However, in 1281, the fleet was supposedly caught in bad weather and was seriously damaged, with many ships being destroyed. Legend has it that the fleet was torn down by a massive typhoon that came to be known as the “Kamikaze,” or “Divine Wind” This strong storm was believed to have been sent by the higher spirits to protect Japan from the Mongols.

The truth about its disappearance remains a mystery to this day. However, the wreckage of the fleet — or parts of it — appears to have been discovered in the 1980s by Asian archaeologists. They dug across the site and studied the remains of the ships, at a location near Imari Bay. The shipwreck is to this day considered to be an important archaeological discovery. That’s because it informed us how well-prepared the Mongols were back in the day in terms of their ships.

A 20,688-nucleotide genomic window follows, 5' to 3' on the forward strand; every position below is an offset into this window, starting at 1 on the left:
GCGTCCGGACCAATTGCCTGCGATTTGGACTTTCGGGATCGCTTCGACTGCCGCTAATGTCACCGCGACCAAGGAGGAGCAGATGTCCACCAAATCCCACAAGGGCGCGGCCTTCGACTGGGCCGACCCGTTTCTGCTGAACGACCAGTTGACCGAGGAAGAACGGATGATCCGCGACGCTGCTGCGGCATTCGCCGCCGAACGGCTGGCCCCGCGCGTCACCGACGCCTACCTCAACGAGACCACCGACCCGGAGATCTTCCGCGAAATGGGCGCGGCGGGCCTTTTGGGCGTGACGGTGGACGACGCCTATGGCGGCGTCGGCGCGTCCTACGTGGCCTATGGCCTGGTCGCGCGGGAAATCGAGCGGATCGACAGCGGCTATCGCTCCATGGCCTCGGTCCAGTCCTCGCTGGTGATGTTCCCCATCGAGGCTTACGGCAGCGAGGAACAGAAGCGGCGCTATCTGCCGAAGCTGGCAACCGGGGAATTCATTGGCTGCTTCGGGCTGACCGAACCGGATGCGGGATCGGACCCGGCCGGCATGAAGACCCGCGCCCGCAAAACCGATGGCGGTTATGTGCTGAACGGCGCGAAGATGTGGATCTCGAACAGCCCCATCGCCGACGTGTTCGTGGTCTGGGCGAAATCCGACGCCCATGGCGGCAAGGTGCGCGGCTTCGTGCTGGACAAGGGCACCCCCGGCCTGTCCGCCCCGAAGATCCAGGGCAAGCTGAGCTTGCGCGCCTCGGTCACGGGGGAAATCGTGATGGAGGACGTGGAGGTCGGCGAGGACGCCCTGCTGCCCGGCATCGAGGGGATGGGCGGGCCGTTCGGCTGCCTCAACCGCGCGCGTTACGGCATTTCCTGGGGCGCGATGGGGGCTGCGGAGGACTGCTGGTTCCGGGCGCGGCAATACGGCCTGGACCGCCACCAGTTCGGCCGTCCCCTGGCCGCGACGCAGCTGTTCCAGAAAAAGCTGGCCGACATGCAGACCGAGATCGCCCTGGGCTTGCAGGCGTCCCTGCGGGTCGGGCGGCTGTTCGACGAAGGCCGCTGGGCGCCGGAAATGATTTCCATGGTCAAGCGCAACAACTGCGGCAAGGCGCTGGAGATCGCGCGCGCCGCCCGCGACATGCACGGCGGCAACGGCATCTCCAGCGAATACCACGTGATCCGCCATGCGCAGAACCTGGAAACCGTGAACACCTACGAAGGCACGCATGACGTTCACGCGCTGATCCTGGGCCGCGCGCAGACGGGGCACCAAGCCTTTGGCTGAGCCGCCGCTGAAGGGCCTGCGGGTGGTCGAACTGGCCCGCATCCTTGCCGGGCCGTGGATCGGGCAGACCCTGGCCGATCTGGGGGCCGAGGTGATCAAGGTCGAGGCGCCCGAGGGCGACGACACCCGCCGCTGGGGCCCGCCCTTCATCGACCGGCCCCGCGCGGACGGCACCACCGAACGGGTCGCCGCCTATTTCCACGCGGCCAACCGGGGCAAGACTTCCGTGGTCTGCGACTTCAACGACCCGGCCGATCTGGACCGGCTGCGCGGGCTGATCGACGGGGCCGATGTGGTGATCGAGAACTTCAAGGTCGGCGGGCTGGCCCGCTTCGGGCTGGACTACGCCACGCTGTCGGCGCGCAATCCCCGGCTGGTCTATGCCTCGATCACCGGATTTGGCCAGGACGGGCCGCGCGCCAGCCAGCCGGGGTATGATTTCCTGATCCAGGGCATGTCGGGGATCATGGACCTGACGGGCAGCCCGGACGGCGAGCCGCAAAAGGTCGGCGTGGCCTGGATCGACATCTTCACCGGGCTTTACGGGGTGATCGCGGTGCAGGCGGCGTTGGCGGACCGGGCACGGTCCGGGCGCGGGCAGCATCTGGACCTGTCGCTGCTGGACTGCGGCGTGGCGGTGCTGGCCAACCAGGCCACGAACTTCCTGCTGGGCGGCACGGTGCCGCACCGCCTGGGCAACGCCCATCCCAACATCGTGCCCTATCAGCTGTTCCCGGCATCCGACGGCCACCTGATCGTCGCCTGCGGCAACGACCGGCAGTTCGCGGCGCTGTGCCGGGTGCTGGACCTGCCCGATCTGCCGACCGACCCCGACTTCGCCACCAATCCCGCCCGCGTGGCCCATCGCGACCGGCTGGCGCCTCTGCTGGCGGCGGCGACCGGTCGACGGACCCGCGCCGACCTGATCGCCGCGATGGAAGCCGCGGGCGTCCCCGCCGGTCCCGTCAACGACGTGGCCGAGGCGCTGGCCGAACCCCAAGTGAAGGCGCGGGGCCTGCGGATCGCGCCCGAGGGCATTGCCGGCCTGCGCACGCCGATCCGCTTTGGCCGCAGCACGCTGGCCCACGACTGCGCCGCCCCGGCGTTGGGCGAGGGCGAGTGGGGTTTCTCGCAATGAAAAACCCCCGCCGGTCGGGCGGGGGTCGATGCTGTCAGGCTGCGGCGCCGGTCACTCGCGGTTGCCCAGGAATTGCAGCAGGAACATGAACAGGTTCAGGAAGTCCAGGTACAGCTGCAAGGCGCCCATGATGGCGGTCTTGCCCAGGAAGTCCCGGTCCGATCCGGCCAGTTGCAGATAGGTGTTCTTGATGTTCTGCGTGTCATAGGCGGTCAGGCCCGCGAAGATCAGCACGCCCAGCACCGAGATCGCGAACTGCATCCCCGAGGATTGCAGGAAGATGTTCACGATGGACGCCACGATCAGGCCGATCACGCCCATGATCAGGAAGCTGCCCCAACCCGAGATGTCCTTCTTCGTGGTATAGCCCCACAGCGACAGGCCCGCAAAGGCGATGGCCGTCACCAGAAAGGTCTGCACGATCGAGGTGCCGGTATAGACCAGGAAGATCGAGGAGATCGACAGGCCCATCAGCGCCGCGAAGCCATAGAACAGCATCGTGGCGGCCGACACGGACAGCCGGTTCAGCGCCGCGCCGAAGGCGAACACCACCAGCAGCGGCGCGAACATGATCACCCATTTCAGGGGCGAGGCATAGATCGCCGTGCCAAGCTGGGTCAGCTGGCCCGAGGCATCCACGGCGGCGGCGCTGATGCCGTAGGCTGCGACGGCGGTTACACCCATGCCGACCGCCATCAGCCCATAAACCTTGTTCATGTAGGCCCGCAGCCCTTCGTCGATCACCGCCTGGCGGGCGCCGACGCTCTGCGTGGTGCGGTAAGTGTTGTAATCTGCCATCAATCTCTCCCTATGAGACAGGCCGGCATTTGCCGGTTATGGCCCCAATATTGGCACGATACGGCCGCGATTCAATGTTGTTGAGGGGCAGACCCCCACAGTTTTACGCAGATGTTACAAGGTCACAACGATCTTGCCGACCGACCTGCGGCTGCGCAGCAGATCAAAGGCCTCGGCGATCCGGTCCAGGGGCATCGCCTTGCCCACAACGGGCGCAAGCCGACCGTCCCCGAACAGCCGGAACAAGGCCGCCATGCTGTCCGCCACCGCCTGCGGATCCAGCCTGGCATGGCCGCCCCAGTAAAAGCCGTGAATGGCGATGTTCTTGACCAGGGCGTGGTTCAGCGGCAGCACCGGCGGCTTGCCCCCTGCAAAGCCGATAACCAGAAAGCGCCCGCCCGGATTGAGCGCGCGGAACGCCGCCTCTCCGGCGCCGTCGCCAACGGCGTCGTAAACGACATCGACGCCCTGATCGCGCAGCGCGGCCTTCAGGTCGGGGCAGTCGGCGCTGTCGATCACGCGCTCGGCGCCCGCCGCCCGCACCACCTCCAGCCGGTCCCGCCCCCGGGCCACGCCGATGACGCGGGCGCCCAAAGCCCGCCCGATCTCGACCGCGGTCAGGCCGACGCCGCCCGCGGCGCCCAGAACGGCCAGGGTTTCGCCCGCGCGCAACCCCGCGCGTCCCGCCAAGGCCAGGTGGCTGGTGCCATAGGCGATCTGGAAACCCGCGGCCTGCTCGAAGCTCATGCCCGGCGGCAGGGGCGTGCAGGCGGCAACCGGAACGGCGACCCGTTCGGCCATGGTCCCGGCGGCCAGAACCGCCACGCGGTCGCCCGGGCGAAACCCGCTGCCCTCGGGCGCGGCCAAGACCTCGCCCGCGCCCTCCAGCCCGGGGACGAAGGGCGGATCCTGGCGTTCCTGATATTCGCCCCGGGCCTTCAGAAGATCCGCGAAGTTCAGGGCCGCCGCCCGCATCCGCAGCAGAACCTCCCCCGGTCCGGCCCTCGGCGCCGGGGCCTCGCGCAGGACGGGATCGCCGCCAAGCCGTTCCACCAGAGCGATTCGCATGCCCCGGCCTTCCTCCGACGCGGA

Another tragic story is that of The RMS Empress of Ireland. This was a British passenger ship that operated until May 1914. This is when the ship was sailing from Quebec City to Liverpool, but it ran into the Norwegian collier SS Storstad in the fog off the coast of Rimouski, Quebec.

The collision caused a large hole in the side of the Empress of Ireland, and the ship began to quickly take on water and sink. The crew and passengers were caught off guard and many were unable to evacuate in time. In total, 1,012 people were lost in the disaster, making it one of the worst maritime collisions in Canadian history.

Rescue efforts were hampered by poor visibility and the fact that many of the lifeboats were damaged or unusable. Only 465 people survived the sinking, and many of them were rescued by the Storstad, which had remained in the area despite its damage. The sinking of the Empress of Ireland was a national tragedy in Canada, and it led to changes in maritime safety regulations and the establishment of a coast guard. The ship still lies at the bottom of the St. Lawrence River, where it has become a popular dive site for enthusiasts.